The system offers a number of advantages over currently existing systems. Control through sensors allows automated operation. For example, distance sensors may control camera focus, proximity switches may be used to turn the system on and off and triggering devices may allow recording of single events, instead of constantly running the camera(s) and recording equipment. The system also provides ease of transfer of video information as it is transferred from one computer to another in a digitized format. The digital format also results in ease of manipulation of captured images. The use of a computer in the playback workstation allows video information to be recorded on videocassette tapes, CD-ROMs, digital video disks or printed on a color printer. The computer databases expedite retrieval of video sequences and individual frames. The wireless video input option offers ease of connection and permits video information to be obtained from locations where direct connections would constitute obstructions or hazards. Remote monitoring and control through networks and modem connections provides flexibility in the location of the system operator.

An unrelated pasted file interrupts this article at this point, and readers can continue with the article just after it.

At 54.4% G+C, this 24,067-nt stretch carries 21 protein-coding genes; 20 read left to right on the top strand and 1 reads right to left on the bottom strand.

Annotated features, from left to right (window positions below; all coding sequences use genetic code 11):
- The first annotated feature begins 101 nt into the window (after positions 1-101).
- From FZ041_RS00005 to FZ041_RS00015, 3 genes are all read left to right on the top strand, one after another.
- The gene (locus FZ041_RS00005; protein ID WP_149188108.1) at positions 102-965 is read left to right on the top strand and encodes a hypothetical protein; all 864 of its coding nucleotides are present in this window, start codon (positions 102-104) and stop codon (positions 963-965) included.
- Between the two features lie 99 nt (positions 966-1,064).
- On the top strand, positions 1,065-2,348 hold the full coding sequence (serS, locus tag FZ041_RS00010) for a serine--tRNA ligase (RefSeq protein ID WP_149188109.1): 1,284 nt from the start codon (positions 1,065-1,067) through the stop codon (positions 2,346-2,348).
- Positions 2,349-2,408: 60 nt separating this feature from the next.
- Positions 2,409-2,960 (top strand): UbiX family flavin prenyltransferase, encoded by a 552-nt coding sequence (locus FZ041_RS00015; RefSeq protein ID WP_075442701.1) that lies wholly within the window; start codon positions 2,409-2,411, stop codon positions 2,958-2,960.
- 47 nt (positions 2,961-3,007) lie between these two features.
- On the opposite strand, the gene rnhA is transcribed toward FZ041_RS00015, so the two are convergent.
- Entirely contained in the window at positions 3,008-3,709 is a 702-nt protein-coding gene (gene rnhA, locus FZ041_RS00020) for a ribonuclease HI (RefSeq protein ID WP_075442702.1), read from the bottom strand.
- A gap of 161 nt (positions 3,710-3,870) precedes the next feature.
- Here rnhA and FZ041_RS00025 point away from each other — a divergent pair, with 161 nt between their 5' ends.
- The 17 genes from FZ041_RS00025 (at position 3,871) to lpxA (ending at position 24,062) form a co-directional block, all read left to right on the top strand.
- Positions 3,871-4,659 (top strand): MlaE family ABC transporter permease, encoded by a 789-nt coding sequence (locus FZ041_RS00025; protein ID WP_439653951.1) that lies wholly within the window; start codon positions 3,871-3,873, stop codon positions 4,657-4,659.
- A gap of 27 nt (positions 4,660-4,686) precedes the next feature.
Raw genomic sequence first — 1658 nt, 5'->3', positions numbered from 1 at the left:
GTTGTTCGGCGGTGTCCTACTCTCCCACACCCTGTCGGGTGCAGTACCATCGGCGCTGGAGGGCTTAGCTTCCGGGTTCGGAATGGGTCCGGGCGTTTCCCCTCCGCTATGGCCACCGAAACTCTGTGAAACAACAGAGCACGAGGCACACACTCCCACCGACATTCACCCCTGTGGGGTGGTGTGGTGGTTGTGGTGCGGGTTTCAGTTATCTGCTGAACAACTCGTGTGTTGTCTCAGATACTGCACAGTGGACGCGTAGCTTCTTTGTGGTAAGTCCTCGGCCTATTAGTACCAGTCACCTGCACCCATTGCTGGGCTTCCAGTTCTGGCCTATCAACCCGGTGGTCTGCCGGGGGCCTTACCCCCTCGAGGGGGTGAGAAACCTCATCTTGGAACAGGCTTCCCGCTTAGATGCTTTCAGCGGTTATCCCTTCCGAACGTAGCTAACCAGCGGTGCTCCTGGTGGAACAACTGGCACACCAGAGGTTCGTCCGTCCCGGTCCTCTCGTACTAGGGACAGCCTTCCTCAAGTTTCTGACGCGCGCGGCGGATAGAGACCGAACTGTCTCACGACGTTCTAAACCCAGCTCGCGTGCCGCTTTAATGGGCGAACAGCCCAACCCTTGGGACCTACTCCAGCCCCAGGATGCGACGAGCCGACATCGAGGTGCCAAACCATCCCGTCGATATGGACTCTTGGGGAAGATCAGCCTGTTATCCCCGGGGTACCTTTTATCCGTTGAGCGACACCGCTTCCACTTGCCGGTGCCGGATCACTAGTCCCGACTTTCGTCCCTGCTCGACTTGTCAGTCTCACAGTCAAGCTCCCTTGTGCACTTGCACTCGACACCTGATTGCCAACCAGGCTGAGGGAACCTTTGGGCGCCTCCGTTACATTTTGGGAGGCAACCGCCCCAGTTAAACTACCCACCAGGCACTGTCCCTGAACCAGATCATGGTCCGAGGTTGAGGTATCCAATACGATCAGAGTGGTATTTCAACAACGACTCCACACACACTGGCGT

It is anticipated the above-described system will be useful for recording events, such as:

    • individuals on amusement rides
    • athletic events and/or training
    • karaoke
    • security surveillance
    • scientific research, such as animal behavior study
    • education and training, such as development of job interview or speaking skills.

The system provides a nearly instantaneous recording (such as a video tape) of the event to provide, for example, an on-the-spot souvenir to an amusement park rider.